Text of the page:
The CD you are holding in your hands celebrates BMG as one of the most important “houses” for the most important Brazilian artists of the past four decades.
So, prepare to meet a gaggle of heavyweight masters from Brazil. You don’t need a travel agency. Just pack an attentive eye and a musical imagination – then get inspired to join me on the beach or in the rain forest – or even in a tropical dancefloor!
Our journey has a broad scope, and starts with the world-widely famous sound of bossa nova.
A true genius, Antonio Carlos Jobim, who transcended the bossa nova boundaries in over 40 years of career, is featured on “Anos Dourados” (“Looks like December”,) a song he wrote in the mid-‘80s. On this recording, Jobim’s inimitable
piano backs one of Brazil’s leading singers, Maria Bethânia, famous for her dramatic skills.
Jobim, who wrote such classics as “Girl from Ipanema”, “Wave,” and “Desafinado,” is also the composer of “Corcovado” (“Quiet Nights of Quiet Stars”,) heard here on an inventive rendition by pianist/arranger Mario Castro-Neves’ group.
A jazzier side of the bossa nova is represented by “Você e Eu,” a Carlos Lyra standard performed by Raul de Souza. Acclaimed as one of Brazil’s best instrumentalists, de Souza moved to the USA in the mid-‘70s and soon developed a strong reputation in jazz circles, recording with such artists as Sonny Rollins, Cal Tjader, Georgie Fame and George Duke. This track comes from Raul de Souza’s solo debut album, recorded in 1964 with the Sambalanço Trio as his backing band. The drummer is percussion wizard Airto Moreira, who went on to play with Miles Davis, Chick Corea, Santana and Tina Turner, and recently scored a big European dance hit with his “Samba de Janeiro,” a smash for German pop act Bellini during the summer of 1997.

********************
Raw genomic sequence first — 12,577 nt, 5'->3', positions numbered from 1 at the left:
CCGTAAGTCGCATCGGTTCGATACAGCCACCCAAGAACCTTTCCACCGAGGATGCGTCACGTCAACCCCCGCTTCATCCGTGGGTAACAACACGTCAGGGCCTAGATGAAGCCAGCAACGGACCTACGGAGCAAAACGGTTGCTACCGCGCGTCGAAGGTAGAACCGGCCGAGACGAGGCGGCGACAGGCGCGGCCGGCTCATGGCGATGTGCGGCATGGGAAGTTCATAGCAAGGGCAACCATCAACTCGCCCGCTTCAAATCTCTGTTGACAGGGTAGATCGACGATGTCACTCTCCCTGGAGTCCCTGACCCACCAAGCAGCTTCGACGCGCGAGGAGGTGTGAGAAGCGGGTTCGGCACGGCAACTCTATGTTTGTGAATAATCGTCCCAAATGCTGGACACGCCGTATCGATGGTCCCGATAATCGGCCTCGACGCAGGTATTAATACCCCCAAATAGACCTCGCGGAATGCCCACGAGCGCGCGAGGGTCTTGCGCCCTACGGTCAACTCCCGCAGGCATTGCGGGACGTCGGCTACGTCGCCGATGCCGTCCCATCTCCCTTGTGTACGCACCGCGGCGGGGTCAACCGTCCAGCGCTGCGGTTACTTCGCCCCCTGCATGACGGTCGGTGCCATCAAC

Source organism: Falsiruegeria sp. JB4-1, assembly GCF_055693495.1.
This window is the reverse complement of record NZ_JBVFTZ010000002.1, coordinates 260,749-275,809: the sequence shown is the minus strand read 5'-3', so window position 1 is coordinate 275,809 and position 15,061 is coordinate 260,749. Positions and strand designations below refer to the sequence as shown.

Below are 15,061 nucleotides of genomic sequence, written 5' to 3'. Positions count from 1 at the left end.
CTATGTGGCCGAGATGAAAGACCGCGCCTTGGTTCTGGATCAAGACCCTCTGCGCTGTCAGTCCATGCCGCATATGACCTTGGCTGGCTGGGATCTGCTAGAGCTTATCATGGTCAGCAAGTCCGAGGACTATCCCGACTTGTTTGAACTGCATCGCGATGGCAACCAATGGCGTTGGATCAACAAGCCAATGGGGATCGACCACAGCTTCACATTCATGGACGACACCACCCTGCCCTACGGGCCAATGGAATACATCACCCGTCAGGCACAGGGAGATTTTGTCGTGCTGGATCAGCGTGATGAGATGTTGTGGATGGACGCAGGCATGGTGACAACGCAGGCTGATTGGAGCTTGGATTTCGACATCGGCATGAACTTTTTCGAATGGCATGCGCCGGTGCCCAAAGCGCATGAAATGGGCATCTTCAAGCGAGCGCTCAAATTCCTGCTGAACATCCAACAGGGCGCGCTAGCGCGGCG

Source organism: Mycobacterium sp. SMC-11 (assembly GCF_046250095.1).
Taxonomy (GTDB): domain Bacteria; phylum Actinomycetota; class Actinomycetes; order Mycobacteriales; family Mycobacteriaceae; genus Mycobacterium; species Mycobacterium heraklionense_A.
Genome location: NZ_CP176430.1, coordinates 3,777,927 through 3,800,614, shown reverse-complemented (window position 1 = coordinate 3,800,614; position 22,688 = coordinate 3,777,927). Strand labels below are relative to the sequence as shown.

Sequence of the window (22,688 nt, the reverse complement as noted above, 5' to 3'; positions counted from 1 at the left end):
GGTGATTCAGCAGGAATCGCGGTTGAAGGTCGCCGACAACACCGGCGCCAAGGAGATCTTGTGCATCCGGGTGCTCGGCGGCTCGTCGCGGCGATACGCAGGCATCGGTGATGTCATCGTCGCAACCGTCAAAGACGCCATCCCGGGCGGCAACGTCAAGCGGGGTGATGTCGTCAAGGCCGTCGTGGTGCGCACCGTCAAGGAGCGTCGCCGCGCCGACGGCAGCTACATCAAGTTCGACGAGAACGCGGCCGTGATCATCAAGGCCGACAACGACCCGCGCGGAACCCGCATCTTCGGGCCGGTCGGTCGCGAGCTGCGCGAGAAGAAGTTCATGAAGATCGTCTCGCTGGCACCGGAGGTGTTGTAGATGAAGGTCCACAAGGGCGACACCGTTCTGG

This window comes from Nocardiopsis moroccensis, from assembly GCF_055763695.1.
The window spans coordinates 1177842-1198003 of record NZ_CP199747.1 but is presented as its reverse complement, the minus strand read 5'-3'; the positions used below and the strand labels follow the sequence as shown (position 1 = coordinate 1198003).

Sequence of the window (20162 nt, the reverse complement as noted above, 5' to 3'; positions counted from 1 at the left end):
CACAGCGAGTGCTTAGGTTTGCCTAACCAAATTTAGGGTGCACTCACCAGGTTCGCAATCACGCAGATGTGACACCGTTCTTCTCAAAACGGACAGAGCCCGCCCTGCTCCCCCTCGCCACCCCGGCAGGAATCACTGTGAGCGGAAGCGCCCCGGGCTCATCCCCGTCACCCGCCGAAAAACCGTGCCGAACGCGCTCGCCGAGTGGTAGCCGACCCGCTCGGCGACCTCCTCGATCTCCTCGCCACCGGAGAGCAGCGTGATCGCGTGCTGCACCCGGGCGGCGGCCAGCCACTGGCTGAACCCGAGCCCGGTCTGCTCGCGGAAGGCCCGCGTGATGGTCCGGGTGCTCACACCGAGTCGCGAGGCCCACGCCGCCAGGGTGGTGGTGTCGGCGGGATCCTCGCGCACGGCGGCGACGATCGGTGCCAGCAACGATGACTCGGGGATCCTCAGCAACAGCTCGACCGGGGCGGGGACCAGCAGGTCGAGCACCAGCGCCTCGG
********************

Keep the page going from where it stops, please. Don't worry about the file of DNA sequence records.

Few people are aware that Flora Purim began her career, in the early ‘60s, as a bossa nova singer. Voted top vocalist in DownBeat’s Readers Poll for several years running, Purim’s impact on the jazz scene of the ‘70s was once compared, by renowned jazz critic Leonard Feather, to Billie Holiday’s in the ‘40s. This track, “Gente,” was written by Marcos Valle, who also composed “Samba de Verão” (“Summer Samba”) and “Os Grilos” (“The Crickets sing for Anamaria’), and is now being rediscovered by a young audience in Europe thanks to acid jazz artists and DJs.
Purim’s version comes from her recording debut, a single recorded in ’64 with three other tracks, but never reissued in any format. The backing band, assembled by legendary drummer Dom Um Romão (who went on to work with everyone from Frank Sinatra to Weather Report) is pure dynamite.
We also have several gems from the ‘70s and the ‘80s. João Bosco’s infectious modern samba groove on “Linha de Passe” established his reputation as one of Brazil’s most respected songwriters/performers of the post-bossa generation. The same comment applies to Ivan Lins, composer and singer of “Abre Alas,” who would develop – with the aid of Quincy Jones – an international career in the ‘80s, having his songs covered by the likes of George Benson, Patti Austin and Quincy himself.